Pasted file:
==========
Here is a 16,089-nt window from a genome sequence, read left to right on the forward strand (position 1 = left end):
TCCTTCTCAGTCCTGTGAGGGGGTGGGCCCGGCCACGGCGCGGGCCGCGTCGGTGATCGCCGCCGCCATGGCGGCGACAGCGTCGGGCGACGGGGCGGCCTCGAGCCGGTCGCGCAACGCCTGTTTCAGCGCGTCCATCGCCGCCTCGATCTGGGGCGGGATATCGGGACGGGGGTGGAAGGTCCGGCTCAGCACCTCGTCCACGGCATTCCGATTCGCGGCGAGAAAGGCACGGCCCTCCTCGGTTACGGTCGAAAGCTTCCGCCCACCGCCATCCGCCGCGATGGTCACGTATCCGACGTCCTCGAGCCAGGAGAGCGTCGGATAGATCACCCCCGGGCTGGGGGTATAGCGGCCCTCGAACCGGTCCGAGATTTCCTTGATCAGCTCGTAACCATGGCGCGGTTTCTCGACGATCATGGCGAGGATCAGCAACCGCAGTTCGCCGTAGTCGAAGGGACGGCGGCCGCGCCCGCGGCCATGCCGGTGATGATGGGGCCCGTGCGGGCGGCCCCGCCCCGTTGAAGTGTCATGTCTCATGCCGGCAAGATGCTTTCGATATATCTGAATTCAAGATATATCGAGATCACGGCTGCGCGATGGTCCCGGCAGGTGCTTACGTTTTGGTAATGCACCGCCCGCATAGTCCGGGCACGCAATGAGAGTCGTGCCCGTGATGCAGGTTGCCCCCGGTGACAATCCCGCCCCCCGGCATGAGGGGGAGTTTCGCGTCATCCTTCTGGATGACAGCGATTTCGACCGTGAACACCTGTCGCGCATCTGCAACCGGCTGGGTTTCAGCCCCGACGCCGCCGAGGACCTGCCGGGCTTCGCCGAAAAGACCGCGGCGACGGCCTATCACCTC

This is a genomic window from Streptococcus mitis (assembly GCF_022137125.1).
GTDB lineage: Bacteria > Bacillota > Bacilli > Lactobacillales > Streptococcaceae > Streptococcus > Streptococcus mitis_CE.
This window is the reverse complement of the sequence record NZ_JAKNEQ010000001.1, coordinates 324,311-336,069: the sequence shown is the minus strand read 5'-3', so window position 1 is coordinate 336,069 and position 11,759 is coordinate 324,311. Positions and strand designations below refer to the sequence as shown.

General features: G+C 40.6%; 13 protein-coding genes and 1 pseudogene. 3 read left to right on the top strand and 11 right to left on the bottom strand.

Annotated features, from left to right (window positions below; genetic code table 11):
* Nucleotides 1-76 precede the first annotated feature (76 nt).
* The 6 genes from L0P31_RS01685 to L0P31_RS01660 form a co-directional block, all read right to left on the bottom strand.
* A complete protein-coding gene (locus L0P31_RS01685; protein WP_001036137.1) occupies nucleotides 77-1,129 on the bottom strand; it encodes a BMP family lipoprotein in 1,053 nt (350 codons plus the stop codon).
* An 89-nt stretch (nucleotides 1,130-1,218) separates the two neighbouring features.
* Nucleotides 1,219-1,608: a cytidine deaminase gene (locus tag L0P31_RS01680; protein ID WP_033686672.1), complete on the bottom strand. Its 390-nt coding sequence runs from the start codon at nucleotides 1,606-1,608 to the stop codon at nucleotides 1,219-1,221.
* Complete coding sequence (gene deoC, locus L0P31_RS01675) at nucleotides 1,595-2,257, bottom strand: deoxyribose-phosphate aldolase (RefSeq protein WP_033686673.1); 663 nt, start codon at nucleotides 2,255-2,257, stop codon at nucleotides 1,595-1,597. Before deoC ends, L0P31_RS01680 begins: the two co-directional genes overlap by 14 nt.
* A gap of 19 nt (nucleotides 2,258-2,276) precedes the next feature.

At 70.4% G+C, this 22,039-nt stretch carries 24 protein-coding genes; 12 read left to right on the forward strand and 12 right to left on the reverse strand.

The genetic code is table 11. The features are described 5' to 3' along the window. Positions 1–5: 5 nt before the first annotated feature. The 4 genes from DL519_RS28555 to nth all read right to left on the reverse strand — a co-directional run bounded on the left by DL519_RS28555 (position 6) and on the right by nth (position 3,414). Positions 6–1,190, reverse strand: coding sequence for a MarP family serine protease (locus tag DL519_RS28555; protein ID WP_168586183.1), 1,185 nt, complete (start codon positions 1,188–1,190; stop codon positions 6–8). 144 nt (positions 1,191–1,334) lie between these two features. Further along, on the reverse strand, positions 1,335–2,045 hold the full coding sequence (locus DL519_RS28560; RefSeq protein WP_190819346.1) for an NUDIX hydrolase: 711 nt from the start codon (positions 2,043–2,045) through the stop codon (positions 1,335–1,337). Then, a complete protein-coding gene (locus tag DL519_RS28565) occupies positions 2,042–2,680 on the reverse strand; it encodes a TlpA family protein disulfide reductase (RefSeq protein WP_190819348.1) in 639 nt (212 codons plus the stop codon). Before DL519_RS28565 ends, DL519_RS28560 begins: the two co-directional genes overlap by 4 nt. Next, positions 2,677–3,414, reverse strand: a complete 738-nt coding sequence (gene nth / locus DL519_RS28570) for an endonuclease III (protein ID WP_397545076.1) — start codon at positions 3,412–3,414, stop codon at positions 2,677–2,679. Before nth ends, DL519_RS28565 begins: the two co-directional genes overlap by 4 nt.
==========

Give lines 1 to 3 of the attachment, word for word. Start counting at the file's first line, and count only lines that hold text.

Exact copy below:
Here is a 16,089-nt window from a genome sequence, read left to right on the forward strand (position 1 = left end):
TCCTTCTCAGTCCTGTGAGGGGGTGGGCCCGGCCACGGCGCGGGCCGCGTCGGTGATCGCCGCCGCCATGGCGGCGACAGCGTCGGGCGACGGGGCGGCCTCGAGCCGGTCGCGCAACGCCTGTTTCAGCGCGTCCATCGCCGCCTCGATCTGGGGCGGGATATCGGGACGGGGGTGGAAGGTCCGGCTCAGCACCTCGTCCACGGCATTCCGATTCGCGGCGAGAAAGGCACGGCCCTCCTCGGTTACGGTCGAAAGCTTCCGCCCACCGCCATCCGCCGCGATGGTCACGTATCCGACGTCCTCGAGCCAGGAGAGCGTCGGATAGATCACCCCCGGGCTGGGGGTATAGCGGCCCTCGAACCGGTCCGAGATTTCCTTGATCAGCTCGTAACCATGGCGCGGTTTCTCGACGATCATGGCGAGGATCAGCAACCGCAGTTCGCCGTAGTCGAAGGGACGGCGGCCGCGCCCGCGGCCATGCCGGTGATGATGGGGCCCGTGCGGGCGGCCCCGCCCCGTTGAAGTGTCATGTCTCATGCCGGCAAGATGCTTTCGATATATCTGAATTCAAGATATATCGAGATCACGGCTGCGCGATGGTCCCGGCAGGTGCTTACGTTTTGGTAATGCACCGCCCGCATAGTCCGGGCACGCAATGAGAGTCGTGCCCGTGATGCAGGTTGCCCCCGGTGACAATCCCGCCCCCCGGCATGAGGGGGAGTTTCGCGTCATCCTTCTGGATGACAGCGATTTCGACCGTGAACACCTGTCGCGCATCTGCAACCGGCTGGGTTTCAGCCCCGACGCCGCCGAGGACCTGCCGGGCTTCGCCGAAAAGACCGCGGCGACGGCCTATCACCTC

This is a genomic window from Streptococcus mitis (assembly GCF_022137125.1).